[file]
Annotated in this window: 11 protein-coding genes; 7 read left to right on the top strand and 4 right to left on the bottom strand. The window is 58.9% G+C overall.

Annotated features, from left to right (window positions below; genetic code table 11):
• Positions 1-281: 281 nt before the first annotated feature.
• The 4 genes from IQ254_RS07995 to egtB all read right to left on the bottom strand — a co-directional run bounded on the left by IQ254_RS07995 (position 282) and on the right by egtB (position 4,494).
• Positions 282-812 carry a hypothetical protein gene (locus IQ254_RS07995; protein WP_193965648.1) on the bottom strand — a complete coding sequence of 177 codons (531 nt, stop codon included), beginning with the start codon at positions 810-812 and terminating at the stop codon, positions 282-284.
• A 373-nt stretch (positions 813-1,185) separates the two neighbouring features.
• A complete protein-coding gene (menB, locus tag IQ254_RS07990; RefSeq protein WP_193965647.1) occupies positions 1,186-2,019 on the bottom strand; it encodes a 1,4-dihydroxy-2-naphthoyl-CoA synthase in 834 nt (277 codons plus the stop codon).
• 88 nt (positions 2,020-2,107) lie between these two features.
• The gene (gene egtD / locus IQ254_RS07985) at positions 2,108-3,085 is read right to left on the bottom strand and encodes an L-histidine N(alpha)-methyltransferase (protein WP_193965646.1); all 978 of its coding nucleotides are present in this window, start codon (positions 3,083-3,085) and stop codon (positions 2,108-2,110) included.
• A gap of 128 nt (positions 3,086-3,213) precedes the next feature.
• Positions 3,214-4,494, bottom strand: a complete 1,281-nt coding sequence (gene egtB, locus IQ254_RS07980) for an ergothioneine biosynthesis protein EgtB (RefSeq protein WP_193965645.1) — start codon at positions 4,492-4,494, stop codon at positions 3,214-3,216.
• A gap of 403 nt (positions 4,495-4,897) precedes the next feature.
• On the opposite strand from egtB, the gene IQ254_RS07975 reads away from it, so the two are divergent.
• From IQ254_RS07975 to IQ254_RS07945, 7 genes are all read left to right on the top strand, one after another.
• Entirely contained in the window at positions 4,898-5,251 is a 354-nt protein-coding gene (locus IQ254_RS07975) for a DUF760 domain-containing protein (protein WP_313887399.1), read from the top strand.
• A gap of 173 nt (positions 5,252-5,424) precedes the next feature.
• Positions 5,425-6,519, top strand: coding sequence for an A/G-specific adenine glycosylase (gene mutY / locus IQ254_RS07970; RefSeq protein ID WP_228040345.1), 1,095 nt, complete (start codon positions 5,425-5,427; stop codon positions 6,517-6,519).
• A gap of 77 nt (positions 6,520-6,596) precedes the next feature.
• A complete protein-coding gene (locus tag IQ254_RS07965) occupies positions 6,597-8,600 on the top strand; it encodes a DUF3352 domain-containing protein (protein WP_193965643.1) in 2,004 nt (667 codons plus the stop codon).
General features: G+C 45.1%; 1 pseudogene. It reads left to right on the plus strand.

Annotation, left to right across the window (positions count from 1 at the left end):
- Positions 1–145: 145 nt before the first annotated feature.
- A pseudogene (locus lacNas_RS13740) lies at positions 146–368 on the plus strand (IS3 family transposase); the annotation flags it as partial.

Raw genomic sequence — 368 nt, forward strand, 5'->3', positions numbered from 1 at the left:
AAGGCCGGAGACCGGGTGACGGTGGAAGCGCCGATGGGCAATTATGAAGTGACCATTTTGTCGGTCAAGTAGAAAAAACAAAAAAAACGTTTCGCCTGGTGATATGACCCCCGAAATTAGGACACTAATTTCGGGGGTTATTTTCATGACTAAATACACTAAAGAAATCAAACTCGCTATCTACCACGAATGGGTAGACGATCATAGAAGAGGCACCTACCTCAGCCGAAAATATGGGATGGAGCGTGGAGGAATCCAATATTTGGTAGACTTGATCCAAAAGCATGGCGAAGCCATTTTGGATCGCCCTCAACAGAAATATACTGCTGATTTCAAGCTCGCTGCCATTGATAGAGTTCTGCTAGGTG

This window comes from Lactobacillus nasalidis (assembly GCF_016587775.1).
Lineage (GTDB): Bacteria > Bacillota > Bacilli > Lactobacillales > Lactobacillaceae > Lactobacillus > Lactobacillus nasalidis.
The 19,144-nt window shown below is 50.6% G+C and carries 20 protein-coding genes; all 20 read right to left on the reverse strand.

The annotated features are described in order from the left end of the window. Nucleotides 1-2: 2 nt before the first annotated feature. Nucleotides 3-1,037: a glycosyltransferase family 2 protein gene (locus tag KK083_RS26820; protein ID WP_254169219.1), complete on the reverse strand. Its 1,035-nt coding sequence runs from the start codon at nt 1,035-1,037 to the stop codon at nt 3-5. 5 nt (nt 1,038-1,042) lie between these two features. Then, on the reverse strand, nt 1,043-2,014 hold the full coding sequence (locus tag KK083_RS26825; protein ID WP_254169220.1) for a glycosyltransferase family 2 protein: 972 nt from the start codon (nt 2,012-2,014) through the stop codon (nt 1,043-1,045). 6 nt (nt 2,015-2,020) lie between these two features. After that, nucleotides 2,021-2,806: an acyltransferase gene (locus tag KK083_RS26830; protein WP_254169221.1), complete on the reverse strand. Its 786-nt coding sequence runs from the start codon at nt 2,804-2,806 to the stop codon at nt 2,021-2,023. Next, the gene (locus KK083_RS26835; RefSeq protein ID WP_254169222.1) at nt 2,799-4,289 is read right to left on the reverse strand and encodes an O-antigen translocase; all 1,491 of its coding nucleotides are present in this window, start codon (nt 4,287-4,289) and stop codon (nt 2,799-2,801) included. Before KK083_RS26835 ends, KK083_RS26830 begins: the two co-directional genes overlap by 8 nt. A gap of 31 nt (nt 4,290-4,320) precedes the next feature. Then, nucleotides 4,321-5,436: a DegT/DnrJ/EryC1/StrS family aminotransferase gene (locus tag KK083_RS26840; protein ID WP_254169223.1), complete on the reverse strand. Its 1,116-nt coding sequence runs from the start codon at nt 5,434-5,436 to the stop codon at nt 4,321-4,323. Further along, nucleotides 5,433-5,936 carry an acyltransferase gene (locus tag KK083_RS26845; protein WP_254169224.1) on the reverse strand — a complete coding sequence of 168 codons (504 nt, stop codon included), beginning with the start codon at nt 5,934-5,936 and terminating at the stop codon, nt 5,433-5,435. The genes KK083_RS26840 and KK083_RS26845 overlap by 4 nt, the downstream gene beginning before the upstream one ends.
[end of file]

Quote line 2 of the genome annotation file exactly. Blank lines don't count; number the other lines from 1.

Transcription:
Annotated features, from left to right (window positions below; genetic code table 11):